Mexico’s Rafael Marquez’s free role as the half defender/half midfielder exhibits the same traits as the classic sweeper.
Back in Italia 1990, it was supposedly a player revolt which convinced England manager Bobby Robson to switch his side’s formation from the rigid 4-4-2 to a 3-5-2 sweeper system. The Three Lions had just played out a dour 1-1 draw with the Republic of Ireland and with a tough match coming up against Holland, it was obvious changes were needed to liberate the creative players but still retain the same sense of cohesiveness. Robson, however, wasn’t pressured into any tinkering by player power – he had been mulling over a change of system upon finding out the Dutch would be prospective World Cup opponents after being defeated by the Oranje 3-1 in Euro ’88.
“I’d got it wrong against the Dutch in 1988 when we lost 3-1, when I had two against two [central defenders] against Van Basten and Gullit,” Bobby Robson later told Four Four Two magazine. “Then I decided I’d play with a sweeper to cover myself against the Dutch and the Germans (eventual semi-finalists) .”
As implied, the sweeper system was cautious with Mark Wright, coming in for Arsenal legend Tony Adams, playing behind the two England centre backs and looked to snuff out any danger. The role was ultra-defensive, not too dissimilar to the early incarnations of the sweeper (i.e. the catenaccio system perfected by Helenio Herrera’s Inter 1960-1968), who, according to attacking midfielder turned sweeper Renato Zaccarelli, “stayed back and didn’t touch the ball for more than two minutes a game.” But as the game evolved, so did the sweeper (or libero) of which Zaccarelli adds: “then they [the libero] started to participate more and more and balance the midfield.”
Perhaps the greatest exponent of this classic form of the sweeper was Franz Beckenbauer who continuously strode out from the back to act as a spare midfielder and as the director of the team. Taking advantage of the strict offside laws whereby a passive offside was penalised (therefore compressing play) and man-marking was still the prevalent form of marking, the sweeper was able to exert greater influence as the “free” man in the formation. More recently it was Matthias Sammer in Euro ’96 who caused havoc to opponents marking in Euro ’96 as he scored two goals in the tournament and also created a penalty as the “free” centre-back in the 3-4-1-2 formation. Unfortunately by this time, the sweeper was a rare occurrence as the rise of zonal-marking and the liberation of the offside trap meant the sweeper could no longer function as effectively any more.
The latter point is an important one as the changes in the offside law forced defences to retreat deeper thereby stretching the playing field* so the use of the sweeper became, to most sides, almost exclusively defensive or even negative. (Why play a defender behind the other centre-backs when the backline is already deep? It makes more sense to play the back three in a line – unless of course that was the aim is just to defend – lesser sides spring to mind.) Manchester United last season against Wolfsburg deployed Michael Carrick in such a manner but that was because injuries to all other central defenders forced the midfielder to play in an overtly defensive manner to make up for the unfamiliarity. (Interestingly, United defended resilient and countered the Germans with speed and energy to win 3-0).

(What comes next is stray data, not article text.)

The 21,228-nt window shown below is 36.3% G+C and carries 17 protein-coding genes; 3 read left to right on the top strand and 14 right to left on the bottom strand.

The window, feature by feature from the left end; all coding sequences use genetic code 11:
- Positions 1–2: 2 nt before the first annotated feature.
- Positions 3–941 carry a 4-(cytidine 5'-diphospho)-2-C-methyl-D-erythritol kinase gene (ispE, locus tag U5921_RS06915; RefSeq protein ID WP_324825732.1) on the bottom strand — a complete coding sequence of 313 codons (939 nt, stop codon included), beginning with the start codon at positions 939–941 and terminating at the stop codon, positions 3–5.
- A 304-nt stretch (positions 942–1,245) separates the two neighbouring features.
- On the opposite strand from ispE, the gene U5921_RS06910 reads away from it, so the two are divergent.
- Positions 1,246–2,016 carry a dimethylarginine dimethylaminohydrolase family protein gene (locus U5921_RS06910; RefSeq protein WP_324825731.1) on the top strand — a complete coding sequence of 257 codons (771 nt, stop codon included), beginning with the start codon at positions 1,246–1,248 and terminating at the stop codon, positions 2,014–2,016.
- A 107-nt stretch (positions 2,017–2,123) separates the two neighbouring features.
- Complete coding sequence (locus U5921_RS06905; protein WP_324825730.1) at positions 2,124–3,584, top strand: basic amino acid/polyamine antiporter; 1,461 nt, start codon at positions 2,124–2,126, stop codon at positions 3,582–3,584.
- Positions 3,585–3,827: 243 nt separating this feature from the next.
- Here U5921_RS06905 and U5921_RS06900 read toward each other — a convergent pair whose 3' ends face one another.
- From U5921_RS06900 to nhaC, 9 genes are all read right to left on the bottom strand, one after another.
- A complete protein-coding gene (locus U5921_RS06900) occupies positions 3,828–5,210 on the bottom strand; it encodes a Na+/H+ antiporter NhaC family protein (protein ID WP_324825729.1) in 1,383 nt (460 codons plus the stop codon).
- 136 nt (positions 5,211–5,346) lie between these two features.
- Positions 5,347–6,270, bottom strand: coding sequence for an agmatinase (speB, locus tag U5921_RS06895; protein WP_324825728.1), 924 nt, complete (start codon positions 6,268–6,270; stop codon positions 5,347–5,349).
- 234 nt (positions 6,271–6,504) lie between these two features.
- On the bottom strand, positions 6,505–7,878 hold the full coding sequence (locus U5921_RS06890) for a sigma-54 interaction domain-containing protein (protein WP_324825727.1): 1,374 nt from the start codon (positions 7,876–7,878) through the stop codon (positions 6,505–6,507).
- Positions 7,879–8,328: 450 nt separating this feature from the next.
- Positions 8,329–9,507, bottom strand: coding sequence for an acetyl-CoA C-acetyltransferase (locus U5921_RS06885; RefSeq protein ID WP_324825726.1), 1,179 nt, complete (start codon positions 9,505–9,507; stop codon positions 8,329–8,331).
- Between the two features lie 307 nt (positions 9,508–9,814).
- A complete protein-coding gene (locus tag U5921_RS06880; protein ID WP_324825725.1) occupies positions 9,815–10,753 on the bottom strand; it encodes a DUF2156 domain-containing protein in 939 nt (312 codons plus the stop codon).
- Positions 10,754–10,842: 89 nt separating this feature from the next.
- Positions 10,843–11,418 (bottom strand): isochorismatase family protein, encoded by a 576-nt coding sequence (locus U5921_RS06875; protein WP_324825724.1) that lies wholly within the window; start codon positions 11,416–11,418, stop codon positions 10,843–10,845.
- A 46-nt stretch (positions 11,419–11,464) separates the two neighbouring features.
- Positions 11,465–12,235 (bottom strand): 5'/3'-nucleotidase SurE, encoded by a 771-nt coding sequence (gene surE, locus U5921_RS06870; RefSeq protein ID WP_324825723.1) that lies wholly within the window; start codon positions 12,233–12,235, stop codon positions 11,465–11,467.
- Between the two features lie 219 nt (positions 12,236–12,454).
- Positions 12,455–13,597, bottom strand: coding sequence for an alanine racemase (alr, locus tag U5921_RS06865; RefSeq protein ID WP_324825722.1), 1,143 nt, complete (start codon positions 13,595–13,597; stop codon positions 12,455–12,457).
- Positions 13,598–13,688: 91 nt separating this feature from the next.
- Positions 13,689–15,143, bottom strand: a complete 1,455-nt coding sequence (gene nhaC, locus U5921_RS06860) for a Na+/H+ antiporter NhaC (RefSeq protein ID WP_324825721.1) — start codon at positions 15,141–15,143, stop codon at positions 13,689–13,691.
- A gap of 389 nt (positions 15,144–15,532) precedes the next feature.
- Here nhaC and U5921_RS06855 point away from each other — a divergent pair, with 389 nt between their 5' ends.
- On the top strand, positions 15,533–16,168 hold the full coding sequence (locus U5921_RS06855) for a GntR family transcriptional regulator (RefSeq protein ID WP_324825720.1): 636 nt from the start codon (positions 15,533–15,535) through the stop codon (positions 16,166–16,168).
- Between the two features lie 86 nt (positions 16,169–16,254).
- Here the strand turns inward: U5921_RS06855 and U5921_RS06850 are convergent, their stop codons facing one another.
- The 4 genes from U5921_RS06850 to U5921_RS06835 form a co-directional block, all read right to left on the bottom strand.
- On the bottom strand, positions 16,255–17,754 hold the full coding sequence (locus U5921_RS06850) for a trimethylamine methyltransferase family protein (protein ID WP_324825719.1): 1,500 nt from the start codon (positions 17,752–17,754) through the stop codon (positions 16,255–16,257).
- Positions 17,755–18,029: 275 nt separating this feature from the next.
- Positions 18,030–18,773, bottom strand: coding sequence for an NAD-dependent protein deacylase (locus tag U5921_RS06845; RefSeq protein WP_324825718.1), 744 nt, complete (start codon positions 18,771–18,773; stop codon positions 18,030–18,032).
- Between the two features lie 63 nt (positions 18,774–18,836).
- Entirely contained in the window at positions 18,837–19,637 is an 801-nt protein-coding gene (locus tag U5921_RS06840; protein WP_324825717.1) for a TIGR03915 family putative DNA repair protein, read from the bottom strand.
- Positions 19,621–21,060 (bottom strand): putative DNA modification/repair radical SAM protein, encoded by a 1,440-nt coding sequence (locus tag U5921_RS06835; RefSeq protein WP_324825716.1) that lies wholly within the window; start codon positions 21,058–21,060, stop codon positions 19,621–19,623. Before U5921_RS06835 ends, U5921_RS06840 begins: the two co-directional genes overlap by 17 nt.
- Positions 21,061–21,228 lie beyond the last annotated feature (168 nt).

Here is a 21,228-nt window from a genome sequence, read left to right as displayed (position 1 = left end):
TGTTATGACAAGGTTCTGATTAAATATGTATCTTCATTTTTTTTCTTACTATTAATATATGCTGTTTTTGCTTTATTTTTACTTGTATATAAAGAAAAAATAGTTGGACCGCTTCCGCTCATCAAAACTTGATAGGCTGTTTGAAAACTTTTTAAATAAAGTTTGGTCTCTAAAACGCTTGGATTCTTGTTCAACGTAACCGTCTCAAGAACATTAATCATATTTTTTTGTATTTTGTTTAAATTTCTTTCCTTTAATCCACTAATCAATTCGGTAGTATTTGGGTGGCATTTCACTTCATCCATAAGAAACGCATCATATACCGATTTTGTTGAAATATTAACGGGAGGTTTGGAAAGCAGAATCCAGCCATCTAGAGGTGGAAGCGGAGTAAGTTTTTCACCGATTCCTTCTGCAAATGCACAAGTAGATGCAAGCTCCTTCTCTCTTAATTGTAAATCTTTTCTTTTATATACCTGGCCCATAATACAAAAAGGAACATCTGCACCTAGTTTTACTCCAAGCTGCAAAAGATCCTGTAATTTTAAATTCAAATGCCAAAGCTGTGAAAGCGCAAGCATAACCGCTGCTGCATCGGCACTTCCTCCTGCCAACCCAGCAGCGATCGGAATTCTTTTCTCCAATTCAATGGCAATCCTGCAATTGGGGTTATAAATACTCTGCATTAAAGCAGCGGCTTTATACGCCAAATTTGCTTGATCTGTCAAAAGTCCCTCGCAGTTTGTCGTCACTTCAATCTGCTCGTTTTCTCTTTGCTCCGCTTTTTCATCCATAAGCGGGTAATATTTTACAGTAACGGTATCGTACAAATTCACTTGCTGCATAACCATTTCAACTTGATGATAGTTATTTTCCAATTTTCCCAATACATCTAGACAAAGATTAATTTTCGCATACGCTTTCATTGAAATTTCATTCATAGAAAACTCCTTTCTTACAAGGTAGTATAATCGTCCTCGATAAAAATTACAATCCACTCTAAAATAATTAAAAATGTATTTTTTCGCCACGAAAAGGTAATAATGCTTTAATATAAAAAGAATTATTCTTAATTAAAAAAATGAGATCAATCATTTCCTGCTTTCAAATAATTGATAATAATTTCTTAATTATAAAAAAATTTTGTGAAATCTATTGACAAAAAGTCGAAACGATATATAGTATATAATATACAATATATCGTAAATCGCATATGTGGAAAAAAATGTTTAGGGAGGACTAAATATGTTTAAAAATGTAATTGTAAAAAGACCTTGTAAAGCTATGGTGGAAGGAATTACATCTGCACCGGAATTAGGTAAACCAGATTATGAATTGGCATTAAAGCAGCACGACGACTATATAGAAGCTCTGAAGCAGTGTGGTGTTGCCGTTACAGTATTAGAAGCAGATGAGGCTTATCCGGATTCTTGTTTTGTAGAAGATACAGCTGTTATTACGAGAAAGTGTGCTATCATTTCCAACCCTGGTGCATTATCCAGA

The signs therefore seem to indicate – should the sweeper return – that his best work would be in front of the defence as opposed to starting behind. And in the 2010 South Africa World Cup, we may have just witness that with Mexico’s Rafael Marquez performing such a function. Strutting around the field like he owns the place, much of Mexico’s attacks start with Marquez picking the ball up from defence (see Figure 1). And in the 2-0 win against France, Marquez strode out into the opposition’s half to played a delightfully chipped ball over Les Blues defence for Javier Hernandez to score the second.
<Figure 1> Rafael Marquez’s places of operation are shown above in the 2-0 win over France. As one can see much of his play comes just in front of his half, receiving the ball from defence and initiating forward moves.
Most interestingly, however, is the formation which Marquez is slotted into because while it looked closer to a 3-4-3 in the warm-up game against England, it now more closely resembles a 2-3-2-3 (See Figure 2). Marquez is spending more time in defensive midfield – possibly partly because of the calibre of the opponents he has had to face. He is capable of dropping back to make a three-man defence as he did versus England and occasionally in the two group games with South Africa and France but defending from him firstly starts in midfield with the onus on the two wing-backs to make a back four in the defensive phase. Indeed, Mexico are not the only team in recent times to play the formation. Bayer Leverkusen’s Carsten Ramelow often stepped out of the defence to engage in passing moves while Edmilson scored a wonderful team goal for Brazil in the 2002 World Cup pushing forward. Chile, under Marcelo Bielsa, have altered between a 2-4-1-3 and a 3-3-1-3 because of Gonzalo Jara’s versatility allowing the side to alternate freely between the two.
<Figure 2> Marquez operated mostly just in front of his defence making a 2-3-2-3 formation in possession. Of course, this diagram is slightly skewed in this game as Juarez (16) pushed higher to stop France’s attacks from building up from the left hand side with Ribery and Evra while Osorio (5) looked to stay tucked in because of Juarez’s eagerness and Barrera’s (7) directness on the ball in front of him.